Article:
Devyani Khobragade row: US court rejects diplomat's plea

Devyani Khobragade attends a Rutgers University event at India's Consulate General in New York, June 19, 2013 Image copyright Reuters
Image caption Devyani Khobragade is the deputy consul general of India in New York

A US federal judge has denied a request by the lawyer of Indian diplomat Devyani Khobragade to delay proceedings in a case of visa fraud that has led to a diplomatic row and outrage in India.

Judge Sarah Netburn has refused to extend the deadline of 13 January for the indictment of the diplomat.

Ms Khobragade was detained on charges of visa fraud and of underpaying her housekeeper in New York last month.

She denies all the charges and has been released on bail.

India has demanded an apology from the US over her alleged "humiliation".

Minimum wage

Ms Khobragade's lawyer Daniel Arshack had appealed for an extension of the deadline of indictment, saying that it was coming in the way of plea negotiations with the US government to resolve the visa fraud case.

But Judge Netburn ruled that since Ms Khobragade was arrested on 12 December last year, she "must be indicted by 13 January."

Ms Khobragade, India's deputy consul general in New York, was detained on suspicion of visa fraud and making false statements, after being accused of paying her Indian maid below the US minimum wage.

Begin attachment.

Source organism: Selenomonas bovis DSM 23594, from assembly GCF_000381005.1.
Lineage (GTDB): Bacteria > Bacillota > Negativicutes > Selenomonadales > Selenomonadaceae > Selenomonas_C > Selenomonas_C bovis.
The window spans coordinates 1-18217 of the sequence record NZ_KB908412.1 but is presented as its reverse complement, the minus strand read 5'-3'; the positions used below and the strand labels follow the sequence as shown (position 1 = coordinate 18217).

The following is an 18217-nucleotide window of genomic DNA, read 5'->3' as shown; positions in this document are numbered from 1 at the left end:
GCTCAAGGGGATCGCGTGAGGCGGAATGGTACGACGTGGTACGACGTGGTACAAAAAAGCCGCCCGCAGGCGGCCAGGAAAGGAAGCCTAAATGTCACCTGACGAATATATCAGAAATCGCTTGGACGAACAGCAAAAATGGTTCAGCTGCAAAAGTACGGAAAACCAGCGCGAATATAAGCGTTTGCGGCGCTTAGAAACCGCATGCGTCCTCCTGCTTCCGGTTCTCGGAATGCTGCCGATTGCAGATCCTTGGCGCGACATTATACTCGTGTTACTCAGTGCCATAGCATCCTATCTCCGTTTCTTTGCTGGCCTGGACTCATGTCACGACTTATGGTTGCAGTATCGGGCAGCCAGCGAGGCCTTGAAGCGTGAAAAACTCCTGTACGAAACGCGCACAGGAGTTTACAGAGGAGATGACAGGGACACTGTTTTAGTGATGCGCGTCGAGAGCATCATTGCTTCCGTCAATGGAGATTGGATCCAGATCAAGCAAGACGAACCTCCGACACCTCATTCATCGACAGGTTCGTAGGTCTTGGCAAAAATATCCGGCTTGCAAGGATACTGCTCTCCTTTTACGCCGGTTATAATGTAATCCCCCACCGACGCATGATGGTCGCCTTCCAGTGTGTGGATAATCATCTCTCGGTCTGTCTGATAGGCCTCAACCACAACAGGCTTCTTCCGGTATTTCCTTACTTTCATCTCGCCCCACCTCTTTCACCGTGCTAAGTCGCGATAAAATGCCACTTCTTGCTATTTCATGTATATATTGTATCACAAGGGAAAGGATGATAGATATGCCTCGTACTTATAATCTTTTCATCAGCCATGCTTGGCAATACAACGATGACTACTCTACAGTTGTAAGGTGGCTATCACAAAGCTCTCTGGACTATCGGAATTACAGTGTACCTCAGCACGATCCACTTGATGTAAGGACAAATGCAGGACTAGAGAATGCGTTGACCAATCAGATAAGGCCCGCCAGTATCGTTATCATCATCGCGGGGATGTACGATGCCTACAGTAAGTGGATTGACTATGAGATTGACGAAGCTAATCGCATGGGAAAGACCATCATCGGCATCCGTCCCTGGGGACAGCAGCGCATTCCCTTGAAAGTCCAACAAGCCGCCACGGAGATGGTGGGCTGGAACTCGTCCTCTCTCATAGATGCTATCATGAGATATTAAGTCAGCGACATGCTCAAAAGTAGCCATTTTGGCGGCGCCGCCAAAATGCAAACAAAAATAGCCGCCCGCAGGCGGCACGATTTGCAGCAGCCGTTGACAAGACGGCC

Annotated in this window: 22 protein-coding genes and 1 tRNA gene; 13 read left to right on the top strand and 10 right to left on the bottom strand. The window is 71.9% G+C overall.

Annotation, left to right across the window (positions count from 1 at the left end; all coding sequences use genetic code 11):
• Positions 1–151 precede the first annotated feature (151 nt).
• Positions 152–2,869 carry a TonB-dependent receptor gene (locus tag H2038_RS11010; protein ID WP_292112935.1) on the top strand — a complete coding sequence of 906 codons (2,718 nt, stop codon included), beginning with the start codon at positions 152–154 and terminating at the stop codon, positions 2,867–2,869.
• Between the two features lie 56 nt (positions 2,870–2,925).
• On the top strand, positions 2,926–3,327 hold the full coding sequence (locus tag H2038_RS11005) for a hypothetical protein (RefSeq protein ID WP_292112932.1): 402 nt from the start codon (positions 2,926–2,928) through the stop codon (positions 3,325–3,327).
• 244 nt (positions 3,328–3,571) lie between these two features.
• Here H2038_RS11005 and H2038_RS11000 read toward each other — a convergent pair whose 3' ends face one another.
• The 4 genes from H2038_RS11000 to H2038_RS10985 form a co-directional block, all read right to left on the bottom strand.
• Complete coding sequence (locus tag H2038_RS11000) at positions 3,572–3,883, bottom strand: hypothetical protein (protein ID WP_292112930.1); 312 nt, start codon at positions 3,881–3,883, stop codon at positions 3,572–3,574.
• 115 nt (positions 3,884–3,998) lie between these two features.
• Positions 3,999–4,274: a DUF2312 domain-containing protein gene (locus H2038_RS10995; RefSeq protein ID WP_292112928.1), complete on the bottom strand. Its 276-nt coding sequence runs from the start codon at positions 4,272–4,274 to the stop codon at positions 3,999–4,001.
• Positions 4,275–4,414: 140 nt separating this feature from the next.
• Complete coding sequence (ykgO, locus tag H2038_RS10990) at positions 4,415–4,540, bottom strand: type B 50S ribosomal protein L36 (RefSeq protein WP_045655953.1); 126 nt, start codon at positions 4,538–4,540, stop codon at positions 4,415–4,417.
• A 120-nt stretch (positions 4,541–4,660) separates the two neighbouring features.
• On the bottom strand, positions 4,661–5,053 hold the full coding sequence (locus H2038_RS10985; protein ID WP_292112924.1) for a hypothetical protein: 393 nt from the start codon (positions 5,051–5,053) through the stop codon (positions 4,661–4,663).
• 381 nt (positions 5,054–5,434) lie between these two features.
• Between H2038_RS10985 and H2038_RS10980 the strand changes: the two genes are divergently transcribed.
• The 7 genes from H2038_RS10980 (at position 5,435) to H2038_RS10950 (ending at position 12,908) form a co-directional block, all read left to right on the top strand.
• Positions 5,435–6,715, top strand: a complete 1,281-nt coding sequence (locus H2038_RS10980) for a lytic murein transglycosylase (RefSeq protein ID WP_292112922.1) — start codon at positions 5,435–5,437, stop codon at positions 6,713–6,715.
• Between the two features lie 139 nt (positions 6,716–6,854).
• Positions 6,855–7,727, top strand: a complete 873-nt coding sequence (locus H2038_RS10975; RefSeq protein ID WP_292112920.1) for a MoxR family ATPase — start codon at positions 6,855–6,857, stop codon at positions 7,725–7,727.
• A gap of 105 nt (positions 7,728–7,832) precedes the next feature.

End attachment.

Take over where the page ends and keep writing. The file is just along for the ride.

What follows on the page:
She was handcuffed and strip-searched after a complaint from the maid, Sangeeta Richard.

The diplomat, who has been released on bail, denies all the charges and has in turn accused Ms Richard of theft and attempted blackmail.

In the last few weeks, Delhi has ordered a series of diplomatic reprisal measures against the US, and relations between the two countries have been strained.

There are also unconfirmed reports that US Energy Secretary Ernest Moniz's visit to India next week may not go ahead.

Security barricades around the US embassy in the capital were removed and a visiting US delegation was snubbed by senior Indian politicians and officials.

And on Wednesday, the US embassy in Delhi was ordered to stop "commercial activities on its premises". India also said that embassy cars could be penalised for traffic offences.

The embassy has been told to shut down a club within its premises which includes a pool, restaurant and tennis court, NDTV news channel said.

After her arrest, Ms Khobragade was transferred to India's permanent mission to the UN and has applied for full diplomatic immunity. The US is still reviewing the application, reports say.

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